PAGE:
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ILM launches new volunteer management qualification as part of commitment to third sector

Two students from Yorkshire have become the first individuals to be awarded the Institute of Leadership and Management (ILM) new volunteer management qualification.

Parminder Kaur and Sarah Maligranda, both trained by the Bradford-based housing charity Key House, were the first to complete the UK’s first ever suite of volunteer management qualifications, designed to allow managers to effectively plan, organize and monitor voluntary workers.

June Hawkins, Head of Development at ILM said: “This exciting new suite of qualifications underlines ILMs increasing commitment to the third sector. ILM is proud to have worked with the Voluntary Sector National Training Organization (UK Workforce Hub) to develop these NVQ’s which will allow organizations to improve the skills of their staff who manage volunteers.”

A recent study “Improving Our Skills” by the Voluntary Sector National Training Organization (VSNTO), found a sector skills shortage in management training, specifically those managing volunteers and the sector was deemed a priority in terms of development requirements.

ILM is the first awards organization to address the leadership and management needs of the voluntary sector directly.

Volunteer management can struggle to maintain a productive working environment in which their teams feel valued, happy and motivated. ILM’s new NVQ’s have been designed to equip managers with the core competences needed to address critical issues within the sector. With input from across the voluntary sector the ILM has gone a long way to easing the issues and enhancing the working environment

Andy Winter, Director of Learning & Consultancy for YMCA England commented: “These new qualifications from ILM are a timely potential solution to those managers across the voluntary sector who are tasked with managing, motivating and involving volunteers in their organization’s work.”

When Key House heard that the Institute of Leadership & Management (ILM) was launching the Management of Volunteers NVQ, they decided to apply for accreditation to offer this new qualification as soon as possible. There are many volunteers operating within the Voluntary Sector who are managed by individuals who have plenty of practical experience of management but lack a relevant qualification; this was the ideal opportunity to offer them the chance to gain such a qualification.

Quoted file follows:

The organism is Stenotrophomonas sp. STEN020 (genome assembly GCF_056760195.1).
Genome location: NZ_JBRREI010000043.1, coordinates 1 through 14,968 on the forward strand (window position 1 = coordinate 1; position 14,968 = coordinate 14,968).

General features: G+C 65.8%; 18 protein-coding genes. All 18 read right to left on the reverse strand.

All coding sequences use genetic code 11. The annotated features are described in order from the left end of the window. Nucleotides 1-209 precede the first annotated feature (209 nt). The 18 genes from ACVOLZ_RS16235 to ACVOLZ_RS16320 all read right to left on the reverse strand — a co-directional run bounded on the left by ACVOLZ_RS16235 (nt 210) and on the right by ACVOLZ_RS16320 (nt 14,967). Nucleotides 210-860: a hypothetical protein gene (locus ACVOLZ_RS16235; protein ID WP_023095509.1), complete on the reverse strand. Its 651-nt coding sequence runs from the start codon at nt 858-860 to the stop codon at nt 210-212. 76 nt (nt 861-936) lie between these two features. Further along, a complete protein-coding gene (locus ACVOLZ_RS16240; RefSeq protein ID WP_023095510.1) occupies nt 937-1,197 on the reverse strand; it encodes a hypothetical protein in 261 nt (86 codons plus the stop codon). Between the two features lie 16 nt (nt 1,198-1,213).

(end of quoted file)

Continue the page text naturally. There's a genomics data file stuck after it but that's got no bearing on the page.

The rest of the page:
Dave Coleman, Training Manger at Key House and the NVQ assessor, stated: I relished the opportunity to be the first to assist our candidates through this new NVQ. The standards are well written and easy to understand and the evidence specifications give the assessor a detailed breakdown of the types of evidence required to prove the candidates competence in achieving the NVQ. I thoroughly enjoyed working with these 2 candidates, as both were experienced managers of volunteers, which made the task of guiding them through the NVQ much simpler.

Sarah Maligranda, one of the candidates said: “I have enjoyed working on the NVQ. I was well aware of the process and how assessment was undertaken prior to commencement so this was helpful. Having a tutor who was confident in my ability was good and Dave increased my confidence if I lacked it. The level 4 NVQ is aimed at the right level for my peers. It stretches knowledge and understanding and assists in the application of working practices. It helps individuals re-evaluate their practices, which is good.”

Parminder Kaur, the other candidate for the NVQ said: “I found the NVQ process very useful. It has helped me to work more effectively with volunteers and helped to identify my weaknesses. During completion of the units there were certain areas that I lacked in. I took these on board and reviewed my method of working in certain processes. Overall I now have gained a nationally recognized qualification to prove that I have the skills and experience to effectively manage volunteers.”

Chris Mitchell

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